An expert in diabetes says the Pacific Islands need to stop being used as a dumping ground for cheap meat and junk food.
Every year New Zealand exports thousands of tonnes of fatty meat to the Pacific, where poor diet is blamed for soaring rates of diabetes.
At the Pacific Eye Institute in Suva, lasers are used to destroy abnormal blood vessels in a patient's eye. Diabetes affects 40 percent of the adult population in Fiji, and vision loss is one symptom of the disease.
"Diabetes with persistent high sugar levels damages the small blood vessels at the back of the eye, causing swelling and also the development of abnormal blood vessels," says ophthalmologist Dr Biu Sikivou, associate director at the Pacific Eye Institute.
It's called diabetic retinopathy.
The institute's facility, set up with the help of the Fred Hollows Foundation, is the only of its kind in the Pacific. But the need for screening and treatment is growing.
Dr Sikivou says Fiji's seen a gradual shift away from traditional food to high-fat, imported goods like canned meat, mutton and lamb flaps, and that's having serious effects.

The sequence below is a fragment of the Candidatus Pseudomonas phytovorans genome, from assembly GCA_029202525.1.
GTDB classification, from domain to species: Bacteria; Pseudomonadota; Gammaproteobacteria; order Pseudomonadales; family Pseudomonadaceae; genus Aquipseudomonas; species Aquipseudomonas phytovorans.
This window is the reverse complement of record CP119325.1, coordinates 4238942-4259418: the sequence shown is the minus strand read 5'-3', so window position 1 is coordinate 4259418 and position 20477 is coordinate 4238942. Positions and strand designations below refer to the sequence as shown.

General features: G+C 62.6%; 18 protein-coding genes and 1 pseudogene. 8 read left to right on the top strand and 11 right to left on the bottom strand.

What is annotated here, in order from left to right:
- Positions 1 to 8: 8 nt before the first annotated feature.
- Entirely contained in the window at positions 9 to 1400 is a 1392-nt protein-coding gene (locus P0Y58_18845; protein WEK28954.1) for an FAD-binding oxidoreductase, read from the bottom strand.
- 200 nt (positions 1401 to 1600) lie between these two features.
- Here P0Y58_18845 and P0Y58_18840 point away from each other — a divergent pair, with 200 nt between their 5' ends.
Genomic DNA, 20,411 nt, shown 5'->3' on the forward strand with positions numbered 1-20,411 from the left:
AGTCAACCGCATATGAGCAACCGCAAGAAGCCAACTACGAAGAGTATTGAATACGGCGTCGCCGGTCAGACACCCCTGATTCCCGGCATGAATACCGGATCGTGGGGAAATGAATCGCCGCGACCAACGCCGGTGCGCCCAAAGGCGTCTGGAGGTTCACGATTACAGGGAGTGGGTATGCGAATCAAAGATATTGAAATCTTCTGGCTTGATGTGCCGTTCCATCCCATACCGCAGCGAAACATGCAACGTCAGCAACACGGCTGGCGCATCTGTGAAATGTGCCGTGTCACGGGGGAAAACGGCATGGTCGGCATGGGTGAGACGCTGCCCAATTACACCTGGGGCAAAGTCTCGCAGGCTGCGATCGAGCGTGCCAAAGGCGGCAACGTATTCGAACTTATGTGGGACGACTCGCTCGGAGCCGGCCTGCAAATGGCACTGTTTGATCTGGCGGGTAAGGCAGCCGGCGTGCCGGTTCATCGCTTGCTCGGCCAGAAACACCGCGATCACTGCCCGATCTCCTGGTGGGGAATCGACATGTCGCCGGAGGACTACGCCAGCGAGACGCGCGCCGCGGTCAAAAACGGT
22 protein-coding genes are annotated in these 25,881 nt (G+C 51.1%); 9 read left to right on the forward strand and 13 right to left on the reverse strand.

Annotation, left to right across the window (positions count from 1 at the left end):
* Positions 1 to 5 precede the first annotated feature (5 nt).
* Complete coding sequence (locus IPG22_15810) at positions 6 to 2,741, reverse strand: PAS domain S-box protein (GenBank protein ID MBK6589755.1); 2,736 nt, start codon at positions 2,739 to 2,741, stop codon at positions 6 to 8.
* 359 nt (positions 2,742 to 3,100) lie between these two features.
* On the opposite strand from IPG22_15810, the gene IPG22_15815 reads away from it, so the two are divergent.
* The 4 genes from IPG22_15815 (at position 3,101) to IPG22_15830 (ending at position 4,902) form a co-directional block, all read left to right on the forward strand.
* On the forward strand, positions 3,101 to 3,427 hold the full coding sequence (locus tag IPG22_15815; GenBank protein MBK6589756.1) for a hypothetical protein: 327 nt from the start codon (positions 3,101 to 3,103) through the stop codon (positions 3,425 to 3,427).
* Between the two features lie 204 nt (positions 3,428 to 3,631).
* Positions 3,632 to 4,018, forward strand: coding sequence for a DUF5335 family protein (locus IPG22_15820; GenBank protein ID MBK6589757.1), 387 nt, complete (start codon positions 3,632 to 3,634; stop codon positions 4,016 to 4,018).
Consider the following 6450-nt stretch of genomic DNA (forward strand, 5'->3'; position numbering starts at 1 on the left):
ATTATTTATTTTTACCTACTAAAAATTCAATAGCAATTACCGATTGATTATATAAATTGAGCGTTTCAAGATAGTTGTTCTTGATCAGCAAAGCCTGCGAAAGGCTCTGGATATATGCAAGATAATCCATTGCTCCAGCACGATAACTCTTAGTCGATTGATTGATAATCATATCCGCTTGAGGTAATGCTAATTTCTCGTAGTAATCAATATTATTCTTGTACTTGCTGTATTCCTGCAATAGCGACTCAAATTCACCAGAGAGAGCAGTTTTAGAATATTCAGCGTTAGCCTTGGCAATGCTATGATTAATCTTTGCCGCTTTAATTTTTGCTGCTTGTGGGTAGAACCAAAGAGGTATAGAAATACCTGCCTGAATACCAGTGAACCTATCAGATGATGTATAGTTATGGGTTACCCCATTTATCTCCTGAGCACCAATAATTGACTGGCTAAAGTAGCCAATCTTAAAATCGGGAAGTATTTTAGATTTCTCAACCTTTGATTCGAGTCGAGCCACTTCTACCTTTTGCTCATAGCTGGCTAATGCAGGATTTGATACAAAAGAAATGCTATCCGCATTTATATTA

"It's really alarming because now we are seeing younger people presenting for the first time, even with sight-threatening retinopathy, even people in their 20s and 30s."
Last year, New Zealand sent more than $7.5 million worth of prepared or preserved meat, meat offal or blood to Pacific Island countries. Total exports of all meat fetched more than $86 million.
"Stop sending all this unhealthy food to the Pacific," says Dr Sikivou. "We are not a dumping ground for all this food. They know that there is a high prevalence of diabetes. They can help us by not sending this type of food to the Pacific."
But Judith McCool from University of Auckland's School of Population Health says not all the products are from New Zealand, and Pacific countries need stricter trade regulations.
"A lot of what you can buy in supermarkets in Pacific Island countries has come from not necessarily from New Zealand and Australia; it's come from other countries in which the labelling is in another language," says Ms McCool. "There's no idea what the salt, sugar, fat contents of these products are and these are the products that people are selling to feed their families."
Like the Kiwi drink-driving ads, Tongan community leader Melino Maka wants targeted campaigns to educate Pacific people about healthy eating.
"There's a lot of simple stuff that we can start off with, like having a vegetable garden, teaching them what to grow and how to grow and how to consume it in a healthy way," says Mr Maka.
Every year, New Zealand puts $9.6 million towards health initiatives in the Pacific. But the Ministry of Foreign Affairs says banning certain items is unlikely to solve the problem, as unhealthy food can be found anywhere.
source: newshub archive